It feels like summer is quickly coming to an end which means I must scramble to finish my study of French whites before it gets cold. This post covers two whites I recently tried from lesser known regions of France. In general, I am becoming a big fan of trying obscure varietals or wines from less prestigious regions because you can sometimes get a fantastic wine for a fantastic price. That was definitely the case with these two whites that both cost $10.
This is the first white from the Rhone region that I tasted this summer. The Rhone Region makes lots of fantastic red wines that I have enjoyed over the years. I was very curious to see what a white offering from this region was like. The wine I tried was the 09 Belleruche Cotes du Rhone made by M. Chapoutier. It had a fruity nose and was light in color. The wine was very dry, slightly acidic but well balanced. It reminded me more of a Sauvignon Blanc from Sancerre than it did of a Chardonnay from Burgundy. The grapes used to make this wine are Grenache Blanc, Clairette and Bourboulenc. The wine does not go through Malolactic Fermentation so it did not have any of that buttery taste popular in many California Chards. Overall, the wine was so easy to drink. Light enough for a hot summer day but had enough flavor to stand up to the much required and decadent snack plate prepared for the tasting.
I enjoyed some more of that decadent Brie with the Rhone white as well as what I consider the best pairing for slightly acidic French whites – the smoked salmon salad from Whole Foods. The two are a match made in heaven and I feel a little less guilty indulging in this than the Brie. Both, however, bring out the best in this wine. I have already bought another bottle of this wine and hope that it does not become hard to find.
A few days later, I tried a different white from the Languedoc-Roussillon of France, which is definitely not a prestigious wine region. This is the second time I have had this wine and think it is lovely, especially for $10. It has a tropical fruit nose – you can smell pineapples and grapefruit – but just a hint. When you taste the wine though, it is bone dry which is the style I prefer. Bone dry means it does not taste sweet at all even though in this case it smells like it might be sweet. This wine is produced by Hughes Beaulieau and it a co-op wine. My understanding is that a lot of small grape growers pool their grapes together to share the costs of making the wine. Apparently this is common in Europe and I hope to learn more about this approach to wine production.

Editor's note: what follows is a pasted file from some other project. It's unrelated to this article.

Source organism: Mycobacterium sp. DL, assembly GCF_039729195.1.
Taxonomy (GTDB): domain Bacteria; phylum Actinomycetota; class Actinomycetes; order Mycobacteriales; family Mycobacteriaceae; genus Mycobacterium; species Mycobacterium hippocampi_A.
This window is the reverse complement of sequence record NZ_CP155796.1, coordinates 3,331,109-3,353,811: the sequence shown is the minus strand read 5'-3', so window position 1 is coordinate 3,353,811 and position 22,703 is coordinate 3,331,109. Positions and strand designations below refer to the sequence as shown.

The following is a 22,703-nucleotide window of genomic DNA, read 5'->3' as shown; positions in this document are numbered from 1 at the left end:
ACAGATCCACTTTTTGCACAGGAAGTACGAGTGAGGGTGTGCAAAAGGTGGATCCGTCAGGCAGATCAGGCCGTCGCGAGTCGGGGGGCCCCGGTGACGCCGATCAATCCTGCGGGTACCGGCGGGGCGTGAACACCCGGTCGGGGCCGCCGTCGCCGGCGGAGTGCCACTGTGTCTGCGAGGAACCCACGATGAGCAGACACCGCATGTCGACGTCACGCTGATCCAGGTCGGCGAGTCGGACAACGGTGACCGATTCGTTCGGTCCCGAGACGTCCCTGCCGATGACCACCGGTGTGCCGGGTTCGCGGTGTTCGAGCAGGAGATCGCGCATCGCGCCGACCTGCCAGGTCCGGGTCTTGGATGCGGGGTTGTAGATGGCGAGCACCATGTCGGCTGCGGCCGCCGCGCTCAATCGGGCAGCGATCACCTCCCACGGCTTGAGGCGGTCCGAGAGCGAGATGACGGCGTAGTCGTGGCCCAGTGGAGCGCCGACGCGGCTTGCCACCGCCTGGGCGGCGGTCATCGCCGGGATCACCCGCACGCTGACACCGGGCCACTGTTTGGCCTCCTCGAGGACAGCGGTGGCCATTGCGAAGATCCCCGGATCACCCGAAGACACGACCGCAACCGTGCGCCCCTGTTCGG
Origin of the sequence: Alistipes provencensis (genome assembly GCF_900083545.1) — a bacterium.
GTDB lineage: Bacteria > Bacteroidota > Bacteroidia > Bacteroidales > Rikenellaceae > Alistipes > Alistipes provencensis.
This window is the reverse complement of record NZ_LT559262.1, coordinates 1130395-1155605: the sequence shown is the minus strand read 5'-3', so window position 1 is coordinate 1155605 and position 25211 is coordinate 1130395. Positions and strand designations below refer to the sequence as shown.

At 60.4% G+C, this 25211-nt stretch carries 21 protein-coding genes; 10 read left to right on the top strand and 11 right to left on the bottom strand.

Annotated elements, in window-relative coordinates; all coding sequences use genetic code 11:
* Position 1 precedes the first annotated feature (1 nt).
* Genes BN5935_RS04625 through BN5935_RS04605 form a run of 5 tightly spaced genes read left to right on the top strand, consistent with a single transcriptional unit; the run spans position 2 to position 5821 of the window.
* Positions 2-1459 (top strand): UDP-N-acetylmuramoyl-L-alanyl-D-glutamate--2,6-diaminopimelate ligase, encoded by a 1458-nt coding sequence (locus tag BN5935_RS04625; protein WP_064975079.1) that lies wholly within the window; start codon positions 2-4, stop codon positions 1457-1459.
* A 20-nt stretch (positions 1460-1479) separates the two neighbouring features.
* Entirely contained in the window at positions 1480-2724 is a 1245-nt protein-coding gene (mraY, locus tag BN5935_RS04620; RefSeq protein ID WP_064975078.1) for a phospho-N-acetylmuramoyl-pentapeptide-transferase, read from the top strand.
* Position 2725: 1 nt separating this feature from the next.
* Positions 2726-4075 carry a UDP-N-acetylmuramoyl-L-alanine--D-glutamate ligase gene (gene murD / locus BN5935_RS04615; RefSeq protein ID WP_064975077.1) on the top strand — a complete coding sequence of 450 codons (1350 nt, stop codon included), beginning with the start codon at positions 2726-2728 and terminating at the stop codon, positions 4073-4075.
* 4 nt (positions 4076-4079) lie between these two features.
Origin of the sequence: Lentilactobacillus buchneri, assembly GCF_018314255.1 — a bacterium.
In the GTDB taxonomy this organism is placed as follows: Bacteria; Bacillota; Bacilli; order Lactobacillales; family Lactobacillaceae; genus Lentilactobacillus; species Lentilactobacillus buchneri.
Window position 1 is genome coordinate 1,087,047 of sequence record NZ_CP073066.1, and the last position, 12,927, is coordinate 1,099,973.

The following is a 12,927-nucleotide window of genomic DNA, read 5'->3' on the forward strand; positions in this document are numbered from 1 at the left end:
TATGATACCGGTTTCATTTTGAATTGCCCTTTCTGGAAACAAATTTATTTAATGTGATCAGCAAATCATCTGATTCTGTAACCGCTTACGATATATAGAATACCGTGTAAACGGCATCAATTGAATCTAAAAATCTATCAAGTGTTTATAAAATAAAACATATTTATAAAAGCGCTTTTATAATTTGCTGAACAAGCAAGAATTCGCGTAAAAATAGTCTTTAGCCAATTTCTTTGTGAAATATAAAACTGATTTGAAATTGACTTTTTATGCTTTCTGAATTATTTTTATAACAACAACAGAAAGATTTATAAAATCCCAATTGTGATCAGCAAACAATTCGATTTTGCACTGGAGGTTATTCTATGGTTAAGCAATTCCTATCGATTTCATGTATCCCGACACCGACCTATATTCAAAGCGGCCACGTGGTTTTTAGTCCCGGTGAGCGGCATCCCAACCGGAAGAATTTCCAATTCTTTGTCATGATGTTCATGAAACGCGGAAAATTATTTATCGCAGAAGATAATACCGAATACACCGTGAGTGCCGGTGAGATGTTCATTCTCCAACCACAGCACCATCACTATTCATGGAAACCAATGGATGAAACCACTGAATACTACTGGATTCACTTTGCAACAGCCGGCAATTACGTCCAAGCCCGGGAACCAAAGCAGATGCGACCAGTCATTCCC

The grape used to make this wine is called Picpoul de Pinet which up until this summer I had never heard of. It is a bright and acidic varietal that goes really nicely with seafood. After I tried this wine with the cheese and salmon, I enjoyed the rest of my glass(es) with grilled red snapper for dinner and it was a perfect complement.
What did I learn from these two wines?
1. Find a store with a wide selection of high quality wines at a low cost and seek out a person who works there who will listen to what you like and want to try. I never would have picked out these two wines on my own and I am so pleased that I was able to enjoy them.
2. Try varietals that are new to you, as well as regions that may be less prestigious. You can get a great value and experience wines that are unique and interesting!
3. Enjoy wine with food. The synergy created between food that complements a wine well is a wonderful thing. I have found that I really experience what the wine is about once I have tried it with food. You need to think about what would be a good pairing though because not all foods will enhance a wine.
Next up is a wine I know nothing about: Gruner Vetliner from Austria. More to come on that tasting soon!